Netflix is facing the kind of challenge it's probably never faced before with the prospect of making another season of Squid Game.
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The odds for a Squid Game Season 2 depend on a wide variety of factors. There’s budget, momentum, and audience interest — all no-brainers given how quickly the show smashed viewership records worldwide. But a magical fourth ingredient is keeping fans from being treated to an immediate followup: availability. The creator of Squid Game reportedly takes three times as long writing a single TV episode. Showrunner Hwang Dong-hyuk told Patrick Frater of Variety he needed six months to write and rewrite the first two episodes of Squid Game to perfection.
The reclusive 50-year-old rose to fame writing Silenced, Miss Granny, and The Fortress — all feature films — and isn’t used to a per-episode television format. Dong-hyuk consulted with friends, but insisted on handling the leg work nonetheless. And without assistants or an active writers’ room, arriving at a reasonable deadline (especially for Squid Game Season 2) proves impossible. “I’m not great at teamwork,” he tells Frater. Half a bottle of soju used to keep his productivity levels up, but aging tells a different story.
Dong-hyuk reportedly enjoys the hype surrounding Squid Game Season 2, but can’t deny actually writing it is easier said than done. The show as a whole took 13 years to flesh out, having originated the concept as early as 2008. The Seoul native admits a prospective second season barely has any meat on it in the first place to justify a part two. “I don’t have well developed plans for Squid Game 2,” he adds. “It is quite tiring just thinking about it. But if I were to do it, I would certainly not do it alone. I’d consider using a writers’ room and would want multiple experienced directors.”
Squid Game has broken barriers in recent weeks and Netflix knows it. The success of other local-language content proves the streamer continues to appeal to non-American creators, with Squid Game being the quintessential cherry on top after years of hard-earned risks and constant experimentation. Netflix has always been in the market for foreign originals and shows like Money Heist and Dark have only served to rightly elevate that bar. Speaking of Netflix Korea, head of global TV Bela Bajaria claims Squid Game is profitable enough to compel executives to make their peace with Dong-hyuk’s unconventional storytelling methods, regardless of how painstakingly frustrating the path ahead might seem. Season 2 is inevitable and Bajaria doesn’t mind waiting to see it.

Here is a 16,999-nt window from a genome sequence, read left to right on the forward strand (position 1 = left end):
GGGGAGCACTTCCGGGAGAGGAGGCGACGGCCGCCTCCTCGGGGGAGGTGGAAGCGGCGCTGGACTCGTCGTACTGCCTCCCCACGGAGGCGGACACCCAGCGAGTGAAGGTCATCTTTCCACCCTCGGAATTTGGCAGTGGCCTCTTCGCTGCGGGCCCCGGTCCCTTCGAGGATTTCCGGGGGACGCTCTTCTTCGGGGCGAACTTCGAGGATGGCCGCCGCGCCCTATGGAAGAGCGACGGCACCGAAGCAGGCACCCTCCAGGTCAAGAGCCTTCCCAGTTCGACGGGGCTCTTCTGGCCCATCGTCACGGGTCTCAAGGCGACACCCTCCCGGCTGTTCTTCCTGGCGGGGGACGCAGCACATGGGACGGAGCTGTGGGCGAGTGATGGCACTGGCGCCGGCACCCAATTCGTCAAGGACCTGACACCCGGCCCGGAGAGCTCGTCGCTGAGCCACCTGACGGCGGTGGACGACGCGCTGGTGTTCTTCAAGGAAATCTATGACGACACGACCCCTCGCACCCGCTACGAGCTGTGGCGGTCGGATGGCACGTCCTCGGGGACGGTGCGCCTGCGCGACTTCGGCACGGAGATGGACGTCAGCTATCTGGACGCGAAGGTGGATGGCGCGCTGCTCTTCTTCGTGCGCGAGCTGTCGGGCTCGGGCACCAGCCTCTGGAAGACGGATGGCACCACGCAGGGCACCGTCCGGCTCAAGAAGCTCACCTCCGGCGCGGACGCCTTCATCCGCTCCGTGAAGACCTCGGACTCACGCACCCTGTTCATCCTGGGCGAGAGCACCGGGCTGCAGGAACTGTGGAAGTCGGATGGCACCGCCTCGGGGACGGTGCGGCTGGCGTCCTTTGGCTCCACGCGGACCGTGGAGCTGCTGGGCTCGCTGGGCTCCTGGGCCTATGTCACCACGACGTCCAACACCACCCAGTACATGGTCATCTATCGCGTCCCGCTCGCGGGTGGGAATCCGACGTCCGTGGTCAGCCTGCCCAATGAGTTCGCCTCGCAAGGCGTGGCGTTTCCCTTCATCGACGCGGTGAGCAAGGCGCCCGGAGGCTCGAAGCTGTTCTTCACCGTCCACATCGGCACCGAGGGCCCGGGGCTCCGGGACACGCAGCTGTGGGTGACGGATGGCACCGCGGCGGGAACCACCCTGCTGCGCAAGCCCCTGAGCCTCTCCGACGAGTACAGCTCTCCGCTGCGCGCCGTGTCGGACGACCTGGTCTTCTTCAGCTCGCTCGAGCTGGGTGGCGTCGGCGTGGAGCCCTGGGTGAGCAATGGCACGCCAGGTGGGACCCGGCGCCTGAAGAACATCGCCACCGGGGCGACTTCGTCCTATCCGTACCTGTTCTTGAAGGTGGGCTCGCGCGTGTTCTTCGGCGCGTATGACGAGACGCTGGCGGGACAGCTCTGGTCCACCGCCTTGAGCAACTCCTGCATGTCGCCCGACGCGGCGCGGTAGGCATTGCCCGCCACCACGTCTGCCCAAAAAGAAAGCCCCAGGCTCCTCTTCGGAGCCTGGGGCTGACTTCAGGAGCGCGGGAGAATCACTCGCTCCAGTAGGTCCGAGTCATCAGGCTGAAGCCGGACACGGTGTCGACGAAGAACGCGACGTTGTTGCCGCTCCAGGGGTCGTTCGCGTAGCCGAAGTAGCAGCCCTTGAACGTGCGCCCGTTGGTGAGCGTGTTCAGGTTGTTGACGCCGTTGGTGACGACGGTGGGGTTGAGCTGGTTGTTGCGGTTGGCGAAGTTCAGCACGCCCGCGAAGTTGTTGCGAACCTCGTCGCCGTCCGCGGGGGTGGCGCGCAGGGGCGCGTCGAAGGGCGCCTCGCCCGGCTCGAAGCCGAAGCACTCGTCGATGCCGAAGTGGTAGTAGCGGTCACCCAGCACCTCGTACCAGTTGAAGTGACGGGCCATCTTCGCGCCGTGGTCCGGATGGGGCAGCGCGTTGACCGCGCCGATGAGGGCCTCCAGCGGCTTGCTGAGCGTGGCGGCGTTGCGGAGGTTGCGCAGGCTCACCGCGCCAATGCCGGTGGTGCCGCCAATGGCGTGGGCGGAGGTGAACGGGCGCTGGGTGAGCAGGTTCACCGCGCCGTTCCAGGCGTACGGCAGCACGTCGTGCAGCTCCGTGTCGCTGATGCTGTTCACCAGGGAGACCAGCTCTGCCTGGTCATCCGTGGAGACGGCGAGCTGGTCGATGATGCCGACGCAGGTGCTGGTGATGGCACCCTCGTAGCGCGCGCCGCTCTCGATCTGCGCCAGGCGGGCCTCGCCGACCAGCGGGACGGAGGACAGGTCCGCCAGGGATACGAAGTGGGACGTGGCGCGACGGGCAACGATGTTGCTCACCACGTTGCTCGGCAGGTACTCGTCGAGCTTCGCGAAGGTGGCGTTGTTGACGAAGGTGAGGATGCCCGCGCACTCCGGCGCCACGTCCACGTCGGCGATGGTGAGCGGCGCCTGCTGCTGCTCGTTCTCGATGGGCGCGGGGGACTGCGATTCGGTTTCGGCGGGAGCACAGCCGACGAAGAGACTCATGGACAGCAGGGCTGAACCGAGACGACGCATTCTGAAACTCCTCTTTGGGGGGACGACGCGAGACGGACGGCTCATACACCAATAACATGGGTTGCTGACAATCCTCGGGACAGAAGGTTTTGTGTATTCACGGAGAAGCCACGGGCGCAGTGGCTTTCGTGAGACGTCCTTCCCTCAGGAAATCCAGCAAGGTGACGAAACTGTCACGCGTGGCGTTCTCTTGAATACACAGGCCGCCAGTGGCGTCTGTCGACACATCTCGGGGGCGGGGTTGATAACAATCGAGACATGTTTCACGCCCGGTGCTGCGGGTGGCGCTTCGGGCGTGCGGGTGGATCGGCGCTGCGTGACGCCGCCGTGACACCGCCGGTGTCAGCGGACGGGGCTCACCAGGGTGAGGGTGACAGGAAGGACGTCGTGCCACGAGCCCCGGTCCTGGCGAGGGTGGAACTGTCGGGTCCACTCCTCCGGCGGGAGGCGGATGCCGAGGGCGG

Netflix’s commitment to working closely with Dong-hyuk — accepting his quirks and myriad personal demands, and developing a second season to fruition, however long it takes — is a testament to the streamer’s dedicated creators-first policy where artistry commands all. And Bajaria is willing to move mountains and give Dong-hyuk whatever he requires to get Squid Game Season 2 going: funds, manpower, and time a.k.a. the benefit of a flexible schedule. “He has a film and other things he’s working on,” she tells Vulture on September 30. “We’re trying to figure out the right structure for him.”
While it’s certainly not unheard of to go solo on any TV project, most shows enter the pipeline with a whole crew in tow. Even the most independent showrunners have assistants, with many boasting a packed writers’ room replete with only the greatest screenwriting talents. Dong-hyuk directs everything he writes, however — another obvious handicap keeping him from churning out stories faster. In a traditional setup, the task of directing episodes is shipped off to other people; if the showrunner is himself a director, he commonly only handles the first and last episode, while staff helms everything else split down the middle. Though Dong-hyuk claims to be willing to hand off part of the responsibility of telling Squid Game Season 2 to somebody else, a persistent lone wolf like him may not acquiesce on the day itself so easily.
Patterned after seinen manga series Battle Royale and Shinobu Kaitani’s Liar Game, Squid Game is a survival drama that pits 256 debt-ridden souls against each other in a children’s game where failure means death. Hwang Dong-hyuk wrote and directed the nine-part series. He is already in talks to develop a Season 2. Squid Game is currently streaming on Netflix.